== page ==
Finland offers a unique blend of attractions for visitors. Santa Claus Village is a hugely popular amusement park, while Helsinki Senate Square and Uspenski Cathedral, Helsinki are among the displays of impressive architecture on offer.
Travelling to Finland
Finland can be accessed from the United Kingdom either by airplane, ferry and train or car, with travel times very much dependent on your choice of travel.
Travelling by car from Hull to Finland can take 31 hours out of your holiday, although you do get to pass through Germany and Sweden along the way.
Non-stop flights from Manchester to Helsinki, meanwhile, can take just under three hours. Otherwise, the stops your airline makes will differ as to how long this journey would be, with one-stop trips taking between five and 13 hours.
There is no direct ferry from the UK to Finland, but the train can be taken over three days from London to Stockholm, from which the ferry can then be travelled on to Finland.
If you are unsure as to how to adjust your diabetes management while travelling to Finland then you should discuss a plan with your diabetic specialist.
The time difference in Finland is two hours ahead of British Summer Time and three hours ahead of Greenwich Mean Time. This shouldn’t require any major changes to your diabetes management.
The winters in Finland can be quite harsh due to the severe cold, which averages temperatures hovering around freezing point.
In the summer, the climate rises to an average of 17°C.
The Euro is the currency of Finland, with ATMs scattered all across the country. Banks are open on weekdays from 1000-1630, but are closed on Saturdays, Sundays and public holidays. The word for 'bank' in Finnish is 'pankki'.
There are no mandatory vaccinations required to enter Finland, however rabies is present in bats and other mammals in Finland, so it is advised for those planning activities in remote areas that put them at risk for bat bites to receive a rabies vaccine.
If you believe you may require this vaccine then it is advised to consult your doctor eight weeks before travelling which should allow enough time for you to receive it.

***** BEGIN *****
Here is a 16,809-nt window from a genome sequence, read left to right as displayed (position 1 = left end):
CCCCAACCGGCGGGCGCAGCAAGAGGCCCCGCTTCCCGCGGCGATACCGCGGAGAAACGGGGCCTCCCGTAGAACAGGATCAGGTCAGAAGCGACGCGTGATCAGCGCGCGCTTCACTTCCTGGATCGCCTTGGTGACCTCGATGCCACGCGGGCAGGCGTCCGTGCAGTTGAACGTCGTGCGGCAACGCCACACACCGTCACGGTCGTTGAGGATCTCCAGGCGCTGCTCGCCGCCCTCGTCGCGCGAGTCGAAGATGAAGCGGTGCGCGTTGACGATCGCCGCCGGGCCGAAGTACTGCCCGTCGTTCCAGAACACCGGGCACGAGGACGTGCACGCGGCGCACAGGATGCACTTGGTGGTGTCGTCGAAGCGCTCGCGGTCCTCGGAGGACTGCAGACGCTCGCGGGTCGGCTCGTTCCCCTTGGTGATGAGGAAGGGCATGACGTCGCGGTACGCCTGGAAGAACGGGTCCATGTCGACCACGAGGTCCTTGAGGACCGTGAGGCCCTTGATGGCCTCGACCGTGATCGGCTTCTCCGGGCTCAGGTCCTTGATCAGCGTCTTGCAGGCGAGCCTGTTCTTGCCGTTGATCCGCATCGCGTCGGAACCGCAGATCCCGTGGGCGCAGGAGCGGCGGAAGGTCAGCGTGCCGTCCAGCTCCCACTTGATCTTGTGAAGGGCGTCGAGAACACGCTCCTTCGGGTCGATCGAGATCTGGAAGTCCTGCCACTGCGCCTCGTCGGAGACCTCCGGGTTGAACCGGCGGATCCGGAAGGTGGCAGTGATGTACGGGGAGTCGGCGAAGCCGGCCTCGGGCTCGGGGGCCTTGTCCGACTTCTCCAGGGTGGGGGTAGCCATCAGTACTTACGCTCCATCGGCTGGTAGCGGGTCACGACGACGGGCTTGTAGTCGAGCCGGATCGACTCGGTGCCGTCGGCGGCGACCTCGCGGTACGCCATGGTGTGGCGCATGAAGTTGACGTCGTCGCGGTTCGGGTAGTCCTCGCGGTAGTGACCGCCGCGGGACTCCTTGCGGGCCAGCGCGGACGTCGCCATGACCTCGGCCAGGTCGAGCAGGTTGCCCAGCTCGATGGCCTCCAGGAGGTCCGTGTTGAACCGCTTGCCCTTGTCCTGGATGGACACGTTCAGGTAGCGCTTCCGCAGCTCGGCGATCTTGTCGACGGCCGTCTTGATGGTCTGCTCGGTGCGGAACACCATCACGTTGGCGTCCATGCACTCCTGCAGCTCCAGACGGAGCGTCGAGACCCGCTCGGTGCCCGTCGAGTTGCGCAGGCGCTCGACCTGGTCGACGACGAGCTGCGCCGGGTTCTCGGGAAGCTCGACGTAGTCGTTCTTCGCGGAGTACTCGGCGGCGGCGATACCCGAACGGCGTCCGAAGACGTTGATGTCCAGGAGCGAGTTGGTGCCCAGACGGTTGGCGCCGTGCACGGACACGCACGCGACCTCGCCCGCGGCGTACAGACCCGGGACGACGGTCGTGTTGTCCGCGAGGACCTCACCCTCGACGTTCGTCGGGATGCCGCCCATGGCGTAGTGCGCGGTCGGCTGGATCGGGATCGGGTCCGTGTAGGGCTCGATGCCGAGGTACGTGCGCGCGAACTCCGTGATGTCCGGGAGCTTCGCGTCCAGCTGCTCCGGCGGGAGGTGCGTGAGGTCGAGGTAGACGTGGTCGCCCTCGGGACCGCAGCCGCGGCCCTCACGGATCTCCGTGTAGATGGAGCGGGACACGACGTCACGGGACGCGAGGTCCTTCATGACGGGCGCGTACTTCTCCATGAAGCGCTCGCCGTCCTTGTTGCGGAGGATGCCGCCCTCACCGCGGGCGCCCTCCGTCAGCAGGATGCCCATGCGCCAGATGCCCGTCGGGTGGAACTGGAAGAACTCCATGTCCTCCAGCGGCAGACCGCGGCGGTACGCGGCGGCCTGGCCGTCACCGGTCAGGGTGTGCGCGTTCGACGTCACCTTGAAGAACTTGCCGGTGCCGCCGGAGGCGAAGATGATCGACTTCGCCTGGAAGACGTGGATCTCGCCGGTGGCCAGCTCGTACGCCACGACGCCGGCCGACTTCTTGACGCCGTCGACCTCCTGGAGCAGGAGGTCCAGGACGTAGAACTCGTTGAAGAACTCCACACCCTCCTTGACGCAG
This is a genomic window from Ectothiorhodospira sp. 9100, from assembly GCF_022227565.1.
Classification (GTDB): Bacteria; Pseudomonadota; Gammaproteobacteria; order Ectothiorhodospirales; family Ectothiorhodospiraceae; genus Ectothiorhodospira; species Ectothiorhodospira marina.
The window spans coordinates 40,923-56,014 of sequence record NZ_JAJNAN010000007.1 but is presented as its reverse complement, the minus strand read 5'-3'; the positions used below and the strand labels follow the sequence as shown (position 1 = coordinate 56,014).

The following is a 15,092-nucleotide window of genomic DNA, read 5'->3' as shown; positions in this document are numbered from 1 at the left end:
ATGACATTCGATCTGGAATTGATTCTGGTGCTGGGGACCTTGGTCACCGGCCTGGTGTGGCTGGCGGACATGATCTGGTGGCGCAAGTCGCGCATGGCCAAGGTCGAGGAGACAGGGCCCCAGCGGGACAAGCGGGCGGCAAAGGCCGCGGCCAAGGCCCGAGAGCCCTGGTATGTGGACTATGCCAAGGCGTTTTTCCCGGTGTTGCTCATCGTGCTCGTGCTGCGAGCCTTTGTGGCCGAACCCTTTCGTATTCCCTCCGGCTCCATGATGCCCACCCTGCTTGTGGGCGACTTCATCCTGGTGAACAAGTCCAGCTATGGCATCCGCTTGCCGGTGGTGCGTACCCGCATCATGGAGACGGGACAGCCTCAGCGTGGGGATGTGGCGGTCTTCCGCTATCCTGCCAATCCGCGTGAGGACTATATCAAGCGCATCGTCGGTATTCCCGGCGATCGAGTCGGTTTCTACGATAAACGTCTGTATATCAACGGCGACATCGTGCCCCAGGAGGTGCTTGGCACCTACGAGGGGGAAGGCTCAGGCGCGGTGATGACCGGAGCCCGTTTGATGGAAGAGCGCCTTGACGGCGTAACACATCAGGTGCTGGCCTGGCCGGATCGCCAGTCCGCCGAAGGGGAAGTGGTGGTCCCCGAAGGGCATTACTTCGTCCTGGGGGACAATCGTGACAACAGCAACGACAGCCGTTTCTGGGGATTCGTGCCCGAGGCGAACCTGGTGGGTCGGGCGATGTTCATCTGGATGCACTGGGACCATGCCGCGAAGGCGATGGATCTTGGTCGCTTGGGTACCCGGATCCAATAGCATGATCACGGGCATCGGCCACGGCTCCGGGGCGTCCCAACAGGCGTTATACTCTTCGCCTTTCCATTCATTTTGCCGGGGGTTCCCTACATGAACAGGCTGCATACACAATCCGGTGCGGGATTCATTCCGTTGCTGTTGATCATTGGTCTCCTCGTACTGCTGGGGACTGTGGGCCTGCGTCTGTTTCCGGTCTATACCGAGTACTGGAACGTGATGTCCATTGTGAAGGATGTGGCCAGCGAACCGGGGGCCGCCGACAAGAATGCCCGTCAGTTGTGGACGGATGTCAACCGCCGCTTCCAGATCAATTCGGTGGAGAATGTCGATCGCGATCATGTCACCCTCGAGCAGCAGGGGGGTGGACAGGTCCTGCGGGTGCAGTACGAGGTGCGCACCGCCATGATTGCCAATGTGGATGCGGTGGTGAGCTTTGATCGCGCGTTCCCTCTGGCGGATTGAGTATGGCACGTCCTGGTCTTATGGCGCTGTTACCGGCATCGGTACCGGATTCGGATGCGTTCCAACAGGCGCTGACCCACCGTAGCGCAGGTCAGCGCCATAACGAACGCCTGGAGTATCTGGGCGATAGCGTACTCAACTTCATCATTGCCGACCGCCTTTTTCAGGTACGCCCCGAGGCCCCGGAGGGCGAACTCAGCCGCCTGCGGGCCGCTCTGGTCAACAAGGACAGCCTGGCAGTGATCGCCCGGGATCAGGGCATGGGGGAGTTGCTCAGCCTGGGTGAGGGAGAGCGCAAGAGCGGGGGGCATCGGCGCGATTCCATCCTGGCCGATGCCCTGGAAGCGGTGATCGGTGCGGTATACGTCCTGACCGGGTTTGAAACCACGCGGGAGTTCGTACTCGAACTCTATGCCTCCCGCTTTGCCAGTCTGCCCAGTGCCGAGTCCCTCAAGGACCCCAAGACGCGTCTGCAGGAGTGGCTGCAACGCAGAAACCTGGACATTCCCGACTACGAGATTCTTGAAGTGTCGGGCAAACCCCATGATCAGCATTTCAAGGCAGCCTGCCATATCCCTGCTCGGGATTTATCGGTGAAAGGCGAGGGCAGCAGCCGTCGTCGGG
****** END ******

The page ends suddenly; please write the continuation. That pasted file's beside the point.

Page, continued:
Otherwise, the opportunity should be taken to ensure existing vaccinations such as your yearly flu jab and those against polio and tetanus are also up to date.
Have you got a European Health Insurance Card (EHIC)?
Finland is amongst the European countries that allow you to receive state healthcare either at a reduced cost or sometimes for free. It will cover you for medical treatment until you return to the UK.
It is best to apply for an EHIC card directly through the NHS. Your card will usually arrive within seven days if you have applied through the NHS, but it is best to apply two weeks in advance to allow for any delays.
Medication is available in Finland, but payment is required from a pharmacy, for which the Finnish translation is ‘Aptekki’. However, possessing an EHIC card allows you to receive treatment at a lesser cost and this money can be recouped when you get back into the UK.
Pharmacies are generally open during normal working hours, though each town has one pharmacy that stays open later than the others. Blood and urine testing kits are available from many pharmacies in Finland.
You may not always find blood and urine testing equipment in Finnish pharmacies but you should be able to obtain it from a health centre in an emergency. Many local branches of the Finnish Diabetic Association will sell blood testing equipment as well.
For this reason it is especially wise to bring a second metre with you and store it away from your main metre in case you somehow lose it.
The emergency services number to be called in Finland is 112. An ambulance is called “ambulanssi” in Finnish.
It is advisable to contact the manufacturing company of your medication prior to leaving the UK to find out what is available in Finland if your medication gets lost, stolen or damaged. It is also worth checking to see what different names your medication may be listed as.
You should note which syringes are available in Finland, with U-100 syringes the most commonly used.
The vast majority of insulin in the UK is U-100 insulin. If you need to take a different strength of insulin, say in an emergency, it’s important that you use the correct device and syringes for that insulin.
For example, you would use a U-40 syringe for U-40 insulin. You will need to work with a doctor getting the right dose if you’re using a different form of insulin.
It is important to note the diabetes associations in the country you are travelling to in case of an emergency.
The one diabetic association of Finland is the Finnish Diabetes Association, which has been a member of the Internal Diabetes Federation since 1950.
The address is:
- Finnish Diabetes Association,
- How is blood glucose measured in Finland? Blood glucose levels are measured in mmol/l, as they are in the UK
- What language is spoken in Finland? Finnish and Swedish, but English is widely spoken as well
- Will I need an international driving license when driving in Finland? No
- If I want to hire a vehicle during my visit, will I face any form of discrimination? No
- What sugar free drinks are available in Finland? Many brands of diet soft drinks and artificially sweetened juices are widely available.